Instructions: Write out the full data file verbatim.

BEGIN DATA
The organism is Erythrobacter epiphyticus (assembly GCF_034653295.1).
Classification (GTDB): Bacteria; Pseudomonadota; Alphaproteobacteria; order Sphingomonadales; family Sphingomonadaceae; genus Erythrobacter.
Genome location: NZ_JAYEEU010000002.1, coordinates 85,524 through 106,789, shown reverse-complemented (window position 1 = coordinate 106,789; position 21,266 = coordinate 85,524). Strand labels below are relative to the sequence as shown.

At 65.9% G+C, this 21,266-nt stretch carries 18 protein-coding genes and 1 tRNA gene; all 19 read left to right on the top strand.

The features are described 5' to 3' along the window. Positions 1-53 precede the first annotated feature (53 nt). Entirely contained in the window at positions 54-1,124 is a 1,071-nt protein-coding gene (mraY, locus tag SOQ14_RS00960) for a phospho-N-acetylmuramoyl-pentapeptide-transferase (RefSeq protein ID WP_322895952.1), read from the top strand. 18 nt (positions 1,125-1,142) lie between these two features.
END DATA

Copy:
The organism is Erythrobacter epiphyticus (assembly GCF_034653295.1).
Classification (GTDB): Bacteria; Pseudomonadota; Alphaproteobacteria; order Sphingomonadales; family Sphingomonadaceae; genus Erythrobacter.
Genome location: NZ_JAYEEU010000002.1, coordinates 85,524 through 106,789, shown reverse-complemented (window position 1 = coordinate 106,789; position 21,266 = coordinate 85,524). Strand labels below are relative to the sequence as shown.

At 65.9% G+C, this 21,266-nt stretch carries 18 protein-coding genes and 1 tRNA gene; all 19 read left to right on the top strand.

The features are described 5' to 3' along the window. Positions 1-53 precede the first annotated feature (53 nt). Entirely contained in the window at positions 54-1,124 is a 1,071-nt protein-coding gene (mraY, locus tag SOQ14_RS00960) for a phospho-N-acetylmuramoyl-pentapeptide-transferase (RefSeq protein ID WP_322895952.1), read from the top strand. 18 nt (positions 1,125-1,142) lie between these two features.